Saturday, August 23, 2008

NetBeans on speed

In the post from yesterday I was a little harsh regarding the performance of recent NetBeans versions, which seems to have taken a toll for the worse. One of the most annoying things is how much scanning and processing is going on all the time which harms responsiveness and the overall user experience. The NetBeans mailing list yielded responses like "more features requires more work" which is fair enough. However, I decided I wanted to have my cake (speed) and eat it too (features).

Memory mapping to the rescue
It's not exactly new. So called "RAM drives" have been used for ages to speed things up, some Linux distro's even mount the temporary files location into RAM to improve performance. We can do the same to our source checkouts to gain massive increase in throughput as well as access time. There are two easy ways to archive this out of the (Linux) box, mount a dedicated RAM drive or use the TMPFS filesystem. Sorry, Windows users will have to look elsewhere for info about how to set up a RAM drive.

RAM drive
In this approach, you allocate a part of the memory and map it to a mount point. The following will create a 64MB RAM disk and let you access it under /media/ramdisk/:

dd if=/dev/zero of=/dev/ram1 bs=4096 count=16k
mke2fs /dev/ram1
mkdir /media/ramdisk
mount /dev/ram1 /media/ramdisk


It turns out that the kernel decides how much memory you can mount like this, on Ubuntu 8.04 the limit is 64MB. You can however change this to your liking by adding a kernel option before it loads:

ramdisk_size= XX


Note however that while you can unmount these again, the physical memory it occupied will not be released to the system. Another limitation of this approach is that whether you need it or not, the RAM disk will permanently occupy whatever you allocated to it - no more and no less. So you should probably only use this approach if you need a small RAM drive or you are just testing the technique out. The only benefit of this approach I can think of, is that your mounted partition will be listed and can be monitored from the system monitor.

Temporary filesystem
TMPFS is rather different than the traditional block oriented RAM disk. It turns out it's actually even easier to deal with, just try this:

mkdir /media/ramdisk
mount tmpfs /media/ramdisk -t tmpfs


Not only is it easier, it's much more flexible. As you no doubt noticed, we did not actually specify any capacity. TMPFS will use half of your RAM as default. Although you can also specify it directly, there's really no need to since TMPFS is not only able to dynamically decrease but also increase its capacity on demand. This means that if you do not use the partition, you won't pay any memory penalty. Apparently TMPFS is even able to use swap file so that IF you should go overboard in space consumption, you won't suffer loss of data or the like.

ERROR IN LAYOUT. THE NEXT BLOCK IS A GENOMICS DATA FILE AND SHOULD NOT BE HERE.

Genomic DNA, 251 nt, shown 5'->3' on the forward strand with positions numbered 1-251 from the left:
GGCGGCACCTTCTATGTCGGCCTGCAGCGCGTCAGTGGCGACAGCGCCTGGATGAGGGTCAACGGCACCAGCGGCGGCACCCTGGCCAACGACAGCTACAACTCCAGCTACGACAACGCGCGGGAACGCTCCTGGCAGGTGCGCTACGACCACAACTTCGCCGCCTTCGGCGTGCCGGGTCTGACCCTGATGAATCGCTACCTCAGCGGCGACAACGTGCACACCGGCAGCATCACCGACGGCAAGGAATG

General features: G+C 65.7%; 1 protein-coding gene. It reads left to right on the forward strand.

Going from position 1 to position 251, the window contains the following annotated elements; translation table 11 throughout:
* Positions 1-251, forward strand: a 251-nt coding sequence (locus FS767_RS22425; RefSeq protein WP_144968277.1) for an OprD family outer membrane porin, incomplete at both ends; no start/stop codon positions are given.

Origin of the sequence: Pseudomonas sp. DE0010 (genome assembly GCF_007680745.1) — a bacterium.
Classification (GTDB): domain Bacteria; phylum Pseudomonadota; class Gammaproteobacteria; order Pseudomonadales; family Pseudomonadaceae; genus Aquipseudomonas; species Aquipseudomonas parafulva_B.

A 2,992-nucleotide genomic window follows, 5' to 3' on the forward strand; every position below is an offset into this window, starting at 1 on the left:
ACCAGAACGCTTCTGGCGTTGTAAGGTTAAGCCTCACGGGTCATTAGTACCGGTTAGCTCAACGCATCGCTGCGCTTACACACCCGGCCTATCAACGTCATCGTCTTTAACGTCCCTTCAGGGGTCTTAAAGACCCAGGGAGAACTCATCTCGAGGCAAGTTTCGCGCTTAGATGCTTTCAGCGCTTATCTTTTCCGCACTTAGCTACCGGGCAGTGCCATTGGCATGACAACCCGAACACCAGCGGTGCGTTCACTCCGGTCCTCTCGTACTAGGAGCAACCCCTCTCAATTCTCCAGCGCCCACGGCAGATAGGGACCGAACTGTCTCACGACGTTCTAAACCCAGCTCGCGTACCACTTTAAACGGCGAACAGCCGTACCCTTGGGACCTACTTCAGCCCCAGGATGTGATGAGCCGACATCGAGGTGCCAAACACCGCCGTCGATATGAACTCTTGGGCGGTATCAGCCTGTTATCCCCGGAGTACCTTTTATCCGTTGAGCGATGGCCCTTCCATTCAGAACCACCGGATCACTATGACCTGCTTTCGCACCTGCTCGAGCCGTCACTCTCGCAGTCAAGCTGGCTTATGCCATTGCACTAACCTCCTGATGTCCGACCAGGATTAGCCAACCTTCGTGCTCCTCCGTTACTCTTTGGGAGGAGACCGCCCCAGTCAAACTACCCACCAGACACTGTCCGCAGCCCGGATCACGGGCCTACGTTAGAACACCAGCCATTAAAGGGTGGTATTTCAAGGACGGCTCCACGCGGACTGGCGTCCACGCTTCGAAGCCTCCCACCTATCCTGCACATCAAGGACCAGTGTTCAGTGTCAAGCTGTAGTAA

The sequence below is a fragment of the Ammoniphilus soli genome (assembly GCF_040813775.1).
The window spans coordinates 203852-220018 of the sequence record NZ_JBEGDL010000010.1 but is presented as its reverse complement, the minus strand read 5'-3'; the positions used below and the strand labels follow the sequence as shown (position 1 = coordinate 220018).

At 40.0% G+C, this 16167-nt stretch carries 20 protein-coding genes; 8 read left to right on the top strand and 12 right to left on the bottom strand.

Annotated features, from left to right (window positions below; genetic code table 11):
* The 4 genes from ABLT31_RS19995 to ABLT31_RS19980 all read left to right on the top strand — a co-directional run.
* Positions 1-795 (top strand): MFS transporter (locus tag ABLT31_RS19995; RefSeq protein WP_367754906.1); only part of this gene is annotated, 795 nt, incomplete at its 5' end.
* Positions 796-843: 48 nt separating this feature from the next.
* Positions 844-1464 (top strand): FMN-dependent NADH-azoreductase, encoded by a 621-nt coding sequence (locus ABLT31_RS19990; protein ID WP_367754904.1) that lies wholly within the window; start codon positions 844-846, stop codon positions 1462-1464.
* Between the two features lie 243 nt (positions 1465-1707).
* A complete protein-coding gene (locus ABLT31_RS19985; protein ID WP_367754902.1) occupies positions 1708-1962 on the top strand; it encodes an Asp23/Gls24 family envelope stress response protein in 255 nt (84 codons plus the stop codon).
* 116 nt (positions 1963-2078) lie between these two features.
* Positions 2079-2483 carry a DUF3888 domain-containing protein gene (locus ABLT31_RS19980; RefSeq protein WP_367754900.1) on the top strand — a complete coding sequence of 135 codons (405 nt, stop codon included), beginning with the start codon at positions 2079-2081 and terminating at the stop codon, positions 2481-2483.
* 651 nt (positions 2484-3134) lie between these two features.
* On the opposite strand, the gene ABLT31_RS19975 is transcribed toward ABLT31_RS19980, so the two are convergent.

You can have your system automatically create and mount a TMPFS partition for you, by modifying your /etc/fstab file. Simply add the following to it:

none /media/ramdisk tmpfs defaults,user,size=1G,mode=0777 0 0


Now I don't actually want to run into scenarios where my system has to start using virtual memory, so I limited the size of the temporary partition to 1GB, that leaves me with at least 3GB for the OS and applications.

Applied to a NetBeans project
It's rather hard to measure and express something as subjective as responsiveness and general feeling of an IDE with and without a RAM drive. Suffices to say it feels like it's running at a blazing speed! Nodes expand at once, tabs activate immediately and it's just an overall impressive experience - it feels like you're back to writing C code rather than Java. Let me try and prove this to you the best I can with just static images. The below screen shots both show the result of running the same simple Ant build target on a small NetBeans module project, first on a normal disk drive and then from of a RAM drive.



It took 10 sec to build on my 10.000rpm VelociRaptor disc, the fastest desktop drive available today. An average disc would require around 12-13 sec I suspect.


Running from of the RAM drive it took just 1 sec, an amazing 10x faster. It's the kind of thing you have to see in order to believe.

I also tried placing NetBeans itself as well as its user directory directly on the RAM drive, but without noticeable difference at run time. It did start up 40-50% faster and became responsive right away, but this is probably not an optimization worth going for.